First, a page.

A: Well. It is a yellow bus, like cheese. Naturally.
Q: Why is it the name of the website?
A: English teachers love symbols.
My daughter acquired this phrase, the cheese bus, from one of her beloved speech therapists, and the term just stuck. The actual riding of the bus, however, became one of her greatest fears. It took us about seven months to get her prepared for her maiden voyage to return home from school on the cheese bus.
After prying herself from Jordan’s grasp, the teacher got her safely on the bus with the assistance of two other adults – and I waited for the 3:00 arrival. yes, it was a purposeful choice to have the teacher do the hard part. We as parents need all the help we can get.
2:55pm: This arrival felt strangely like an adolescent waiting for a big bash. I straightened up the homemade sign, repositioned the store bought cupcakes and grasped her arrival information. Two sleeping one month old twins certainly adds to the party.
3:10 pm: It must just be a few minutes late. Our house doesn’t have a clear number anyway.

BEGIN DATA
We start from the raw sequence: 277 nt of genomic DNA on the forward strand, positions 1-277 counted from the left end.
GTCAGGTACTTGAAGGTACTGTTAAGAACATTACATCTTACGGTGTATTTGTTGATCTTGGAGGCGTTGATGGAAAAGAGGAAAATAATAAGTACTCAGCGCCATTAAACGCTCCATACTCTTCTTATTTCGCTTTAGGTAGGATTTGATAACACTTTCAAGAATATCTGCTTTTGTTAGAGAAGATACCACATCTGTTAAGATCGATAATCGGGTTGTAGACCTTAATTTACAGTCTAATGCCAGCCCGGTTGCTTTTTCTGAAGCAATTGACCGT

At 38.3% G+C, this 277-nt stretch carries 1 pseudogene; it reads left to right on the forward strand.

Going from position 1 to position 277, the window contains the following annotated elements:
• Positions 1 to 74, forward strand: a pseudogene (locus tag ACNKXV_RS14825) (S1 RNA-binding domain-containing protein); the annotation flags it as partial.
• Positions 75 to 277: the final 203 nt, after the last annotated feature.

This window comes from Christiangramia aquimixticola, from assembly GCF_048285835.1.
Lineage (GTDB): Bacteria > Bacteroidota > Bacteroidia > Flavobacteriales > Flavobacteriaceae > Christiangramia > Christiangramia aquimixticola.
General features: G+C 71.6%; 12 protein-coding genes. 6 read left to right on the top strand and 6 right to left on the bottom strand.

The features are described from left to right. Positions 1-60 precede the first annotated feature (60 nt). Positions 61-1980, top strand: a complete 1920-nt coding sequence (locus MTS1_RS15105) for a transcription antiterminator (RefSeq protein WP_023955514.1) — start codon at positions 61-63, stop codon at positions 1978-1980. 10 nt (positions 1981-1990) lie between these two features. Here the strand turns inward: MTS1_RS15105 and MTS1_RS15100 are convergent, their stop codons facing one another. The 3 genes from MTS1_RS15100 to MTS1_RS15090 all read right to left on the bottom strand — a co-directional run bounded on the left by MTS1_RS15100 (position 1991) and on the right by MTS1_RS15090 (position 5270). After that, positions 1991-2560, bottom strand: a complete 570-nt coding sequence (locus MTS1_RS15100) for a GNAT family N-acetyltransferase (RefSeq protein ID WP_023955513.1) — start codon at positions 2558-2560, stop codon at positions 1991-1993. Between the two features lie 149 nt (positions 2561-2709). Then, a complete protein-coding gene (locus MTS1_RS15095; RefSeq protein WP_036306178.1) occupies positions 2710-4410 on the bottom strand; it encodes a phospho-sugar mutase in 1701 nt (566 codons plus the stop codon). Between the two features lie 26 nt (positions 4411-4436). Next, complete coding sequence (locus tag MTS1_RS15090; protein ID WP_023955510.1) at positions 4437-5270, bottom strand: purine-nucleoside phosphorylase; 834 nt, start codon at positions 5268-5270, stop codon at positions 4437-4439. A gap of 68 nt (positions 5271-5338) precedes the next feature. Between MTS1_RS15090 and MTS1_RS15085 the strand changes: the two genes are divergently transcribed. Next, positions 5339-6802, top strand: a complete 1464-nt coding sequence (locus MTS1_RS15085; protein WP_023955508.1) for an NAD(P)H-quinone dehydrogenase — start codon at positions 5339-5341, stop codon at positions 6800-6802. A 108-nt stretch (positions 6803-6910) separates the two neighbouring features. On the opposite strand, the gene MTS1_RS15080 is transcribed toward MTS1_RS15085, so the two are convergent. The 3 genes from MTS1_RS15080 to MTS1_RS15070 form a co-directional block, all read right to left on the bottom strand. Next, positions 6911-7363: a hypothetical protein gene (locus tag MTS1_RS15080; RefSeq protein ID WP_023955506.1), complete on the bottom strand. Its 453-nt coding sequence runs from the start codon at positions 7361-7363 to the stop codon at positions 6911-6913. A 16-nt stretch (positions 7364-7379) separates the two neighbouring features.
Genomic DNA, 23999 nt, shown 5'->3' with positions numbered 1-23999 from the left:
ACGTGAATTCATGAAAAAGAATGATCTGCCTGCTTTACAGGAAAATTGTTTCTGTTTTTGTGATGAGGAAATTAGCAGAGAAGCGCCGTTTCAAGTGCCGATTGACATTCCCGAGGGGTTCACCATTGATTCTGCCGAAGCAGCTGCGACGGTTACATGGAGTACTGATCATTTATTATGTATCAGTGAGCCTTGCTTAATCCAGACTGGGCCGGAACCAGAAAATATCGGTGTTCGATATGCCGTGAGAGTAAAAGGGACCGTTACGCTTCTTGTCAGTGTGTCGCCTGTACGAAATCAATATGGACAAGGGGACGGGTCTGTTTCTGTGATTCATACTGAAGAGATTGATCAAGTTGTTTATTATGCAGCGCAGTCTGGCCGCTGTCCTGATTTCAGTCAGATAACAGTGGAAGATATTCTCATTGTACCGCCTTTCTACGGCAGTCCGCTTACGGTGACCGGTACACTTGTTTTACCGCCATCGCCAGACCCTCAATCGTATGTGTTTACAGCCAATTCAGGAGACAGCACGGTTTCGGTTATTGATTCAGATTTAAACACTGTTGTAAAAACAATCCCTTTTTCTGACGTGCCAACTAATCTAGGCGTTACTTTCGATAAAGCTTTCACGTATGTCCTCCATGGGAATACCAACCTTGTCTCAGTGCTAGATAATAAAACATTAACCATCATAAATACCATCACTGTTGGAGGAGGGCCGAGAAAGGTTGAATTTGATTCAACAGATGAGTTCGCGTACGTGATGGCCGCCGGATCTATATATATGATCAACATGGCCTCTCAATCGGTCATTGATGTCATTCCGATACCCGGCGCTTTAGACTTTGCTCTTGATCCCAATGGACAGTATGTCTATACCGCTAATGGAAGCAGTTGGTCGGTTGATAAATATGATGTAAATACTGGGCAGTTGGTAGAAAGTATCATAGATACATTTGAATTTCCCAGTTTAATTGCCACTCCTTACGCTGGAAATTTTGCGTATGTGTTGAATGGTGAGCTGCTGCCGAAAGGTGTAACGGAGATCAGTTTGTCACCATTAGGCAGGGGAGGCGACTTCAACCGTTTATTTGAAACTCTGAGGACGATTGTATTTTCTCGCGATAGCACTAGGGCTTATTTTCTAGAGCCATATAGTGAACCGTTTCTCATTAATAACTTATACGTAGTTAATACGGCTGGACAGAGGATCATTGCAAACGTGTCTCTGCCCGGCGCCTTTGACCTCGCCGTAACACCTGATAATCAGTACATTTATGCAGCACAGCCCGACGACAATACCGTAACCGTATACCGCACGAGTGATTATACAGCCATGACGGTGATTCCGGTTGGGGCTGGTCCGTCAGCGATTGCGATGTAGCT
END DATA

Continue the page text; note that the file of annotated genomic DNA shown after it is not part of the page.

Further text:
3:30pm: I’m sorry, we have no information about that bus or it’s arrival at this time.
3:40pm: Covered in bodily fluid, in oversized sweatpants, I am standing in the middle of the road, looking at every car driving by, holding a twin in each hand. There is sheer panic on my face. Perhaps if I walk up and down the street, I can will the bus to come.
3:50pm: I thrust one baby into the arms of a friend and sprint after a random bus I see down the street, clutching the other baby in my arms. Excuuuuse me!! Do you have a curly haired girl on that bus!?!
3:55pm: Hi Momma. Cheese Bus. I hungry. And she skips into the house.
Riding on the cheese bus. Check.
She never knew it was a scary experience for Mommy. She never knew my imagination took off, knowing she didn’t have the language to get herself home. She never knew how helpless I felt. She didn’t need to know. She just needed me to turn on the music for the dance party and hand her the celebratory cupcake.
And that is what it feels like to be a special needs mother – frightened, exhausted, sometimes lost and waiting – but accepting the unexpected ride and busting out into a dance party when there is cause to celebrate.
Thank you for hopping onto the bus with us.